Until recently, “romantic” was an insult to most any art student. But now, most people now don’t think of these as incompatible ideas at odds with each other. We appreciate creative solutions to important problems and we appreciate songs, novels or stories in which the author’s imagination takes us to unexpected places.
Many great ideas are creative improvements. Radio, for example, came after and out of the invention of the telephone. Instant messaging followed email. Jets came after airplanes.
While we tend to talk about them more, true breakthroughs are rare. Einstein, for example, gave us the image of a boy on a train who bounces a ball. To him, it goes straight up and down. To a person standing on the platform as the train goes by, the shape of the bounce is a very long “V”. The ball doesn’t simply go down 50 cm and back, as it leaves the boy’s hand, it also travels 20 m from right to left. This is Special Relativity and the idea changed how people understand the world.
People’s inventions again and again have changed the size and shape of the world – generally making it smaller: the astrolabe, photography, gunpowder, electricity, steam-powered ships, x-rays, smart phones, antibiotics and the list is practically endless.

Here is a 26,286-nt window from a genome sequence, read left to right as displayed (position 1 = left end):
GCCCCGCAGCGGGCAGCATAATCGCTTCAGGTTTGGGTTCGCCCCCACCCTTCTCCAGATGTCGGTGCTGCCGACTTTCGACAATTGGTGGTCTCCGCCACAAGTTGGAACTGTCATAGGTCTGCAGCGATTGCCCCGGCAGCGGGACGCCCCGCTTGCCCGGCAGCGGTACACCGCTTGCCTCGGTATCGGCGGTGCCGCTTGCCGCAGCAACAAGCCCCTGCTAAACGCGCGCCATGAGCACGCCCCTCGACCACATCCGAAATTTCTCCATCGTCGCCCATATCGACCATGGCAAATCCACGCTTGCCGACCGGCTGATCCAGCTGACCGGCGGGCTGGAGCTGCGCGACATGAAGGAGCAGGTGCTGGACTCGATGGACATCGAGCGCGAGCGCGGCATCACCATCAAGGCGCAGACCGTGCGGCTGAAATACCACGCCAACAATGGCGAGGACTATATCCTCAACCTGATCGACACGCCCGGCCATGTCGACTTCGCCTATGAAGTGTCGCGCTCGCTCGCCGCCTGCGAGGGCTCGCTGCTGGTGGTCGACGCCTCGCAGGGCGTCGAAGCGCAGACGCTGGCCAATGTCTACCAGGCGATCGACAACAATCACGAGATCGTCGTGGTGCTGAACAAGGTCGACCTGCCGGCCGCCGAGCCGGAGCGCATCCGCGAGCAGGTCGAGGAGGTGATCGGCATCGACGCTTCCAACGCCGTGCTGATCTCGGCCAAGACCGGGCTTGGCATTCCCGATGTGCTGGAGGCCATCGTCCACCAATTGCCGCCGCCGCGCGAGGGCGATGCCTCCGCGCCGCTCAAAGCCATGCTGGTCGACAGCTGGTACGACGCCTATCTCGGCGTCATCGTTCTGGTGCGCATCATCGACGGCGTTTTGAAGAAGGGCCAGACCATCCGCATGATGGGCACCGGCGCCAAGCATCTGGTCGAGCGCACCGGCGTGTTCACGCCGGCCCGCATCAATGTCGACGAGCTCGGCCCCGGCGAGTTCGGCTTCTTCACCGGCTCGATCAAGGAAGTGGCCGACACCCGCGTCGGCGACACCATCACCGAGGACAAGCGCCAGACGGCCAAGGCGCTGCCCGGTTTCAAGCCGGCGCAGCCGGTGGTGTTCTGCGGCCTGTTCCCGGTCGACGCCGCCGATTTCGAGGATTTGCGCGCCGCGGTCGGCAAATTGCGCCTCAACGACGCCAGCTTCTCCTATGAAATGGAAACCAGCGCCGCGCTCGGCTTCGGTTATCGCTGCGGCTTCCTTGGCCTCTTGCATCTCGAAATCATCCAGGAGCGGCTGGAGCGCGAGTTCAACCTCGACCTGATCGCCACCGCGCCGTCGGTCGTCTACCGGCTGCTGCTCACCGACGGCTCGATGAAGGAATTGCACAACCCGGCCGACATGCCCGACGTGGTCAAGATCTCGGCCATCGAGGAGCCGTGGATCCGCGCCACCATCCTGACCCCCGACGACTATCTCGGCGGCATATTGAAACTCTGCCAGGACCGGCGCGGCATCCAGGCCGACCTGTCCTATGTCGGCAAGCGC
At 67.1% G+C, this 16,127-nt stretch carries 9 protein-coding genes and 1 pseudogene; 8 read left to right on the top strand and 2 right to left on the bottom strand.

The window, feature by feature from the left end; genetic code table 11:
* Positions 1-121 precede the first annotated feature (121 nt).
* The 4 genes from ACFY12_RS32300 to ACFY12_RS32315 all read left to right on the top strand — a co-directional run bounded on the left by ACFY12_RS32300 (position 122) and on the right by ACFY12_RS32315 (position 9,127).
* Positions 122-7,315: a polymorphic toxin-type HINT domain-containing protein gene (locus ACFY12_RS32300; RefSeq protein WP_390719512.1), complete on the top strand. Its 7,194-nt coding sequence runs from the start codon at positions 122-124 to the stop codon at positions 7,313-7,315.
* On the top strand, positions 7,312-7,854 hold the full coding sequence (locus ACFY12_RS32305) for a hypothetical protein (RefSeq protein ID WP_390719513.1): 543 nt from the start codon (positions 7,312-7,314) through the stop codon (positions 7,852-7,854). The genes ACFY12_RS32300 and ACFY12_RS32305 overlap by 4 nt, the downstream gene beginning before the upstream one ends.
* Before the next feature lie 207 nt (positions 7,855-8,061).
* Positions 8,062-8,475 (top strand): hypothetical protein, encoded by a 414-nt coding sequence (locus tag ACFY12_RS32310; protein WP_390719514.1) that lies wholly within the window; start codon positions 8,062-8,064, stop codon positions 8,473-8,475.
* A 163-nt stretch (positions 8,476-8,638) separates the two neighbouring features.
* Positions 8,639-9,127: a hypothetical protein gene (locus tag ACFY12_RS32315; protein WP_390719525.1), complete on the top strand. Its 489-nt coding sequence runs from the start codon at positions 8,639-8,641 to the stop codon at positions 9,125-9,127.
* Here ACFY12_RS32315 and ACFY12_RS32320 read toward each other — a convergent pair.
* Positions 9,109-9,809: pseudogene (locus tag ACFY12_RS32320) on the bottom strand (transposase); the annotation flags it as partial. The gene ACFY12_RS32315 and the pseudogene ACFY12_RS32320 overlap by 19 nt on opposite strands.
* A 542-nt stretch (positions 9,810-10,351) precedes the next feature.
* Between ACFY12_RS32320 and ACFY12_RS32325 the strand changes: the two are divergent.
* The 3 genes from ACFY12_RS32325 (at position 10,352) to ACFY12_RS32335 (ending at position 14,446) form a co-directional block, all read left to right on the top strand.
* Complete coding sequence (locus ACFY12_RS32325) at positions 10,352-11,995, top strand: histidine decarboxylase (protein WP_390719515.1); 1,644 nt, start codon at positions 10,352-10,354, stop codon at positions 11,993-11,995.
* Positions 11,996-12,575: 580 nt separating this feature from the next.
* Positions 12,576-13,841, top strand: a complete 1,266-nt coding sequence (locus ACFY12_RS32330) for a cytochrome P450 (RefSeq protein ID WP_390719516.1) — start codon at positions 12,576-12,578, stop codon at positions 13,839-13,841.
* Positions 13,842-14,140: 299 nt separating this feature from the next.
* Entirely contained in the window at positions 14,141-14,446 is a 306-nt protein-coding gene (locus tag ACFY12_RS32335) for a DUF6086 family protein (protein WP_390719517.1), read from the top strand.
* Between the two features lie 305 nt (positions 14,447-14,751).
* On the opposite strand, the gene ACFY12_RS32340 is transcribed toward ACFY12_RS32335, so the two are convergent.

Most patents, however, are not radically new things but improvements on existing items. People are problem solvers. We are improvers. The Ford Model T was great, and its production was first use of the moving assembly line. Cars are now much safer, faster and dependable because of improvements like review mirrors, seat belts, airbags, power brakes and, again, the list is practically endless.
Henry Ford With a Model T
About his car, Henry Ford famously said, “Any customer can have a car painted any color he wants, so long as it is black.” Wit is a type of creativity, but what we see here is the seed of an idea. Ford knew people wanted cars of different colors and yet he kept to his new model of uniformity, regularity and predictability. Why? Was this for branding? Or, maybe, it was about fixing the idea in the public’s mind about interchangeability of parts – fungibility? Or both? Back to wit: It requires context to be legible. It is the tree that doesn’t fall in the forest unless someone hears it. In this sense, wit, in terms of creativity, follows the non-American/Enlightenment/Renaissance model: you take a recognizable thing, and you add something to it.
Model T Assembly Line opened in 1913
The assembly line could never have existed alone – it is a platform for making something else. It is an example of critical thinking: How can we most efficiently make a car? Above, we listed improvements to cars, all of which were examples of problem solving.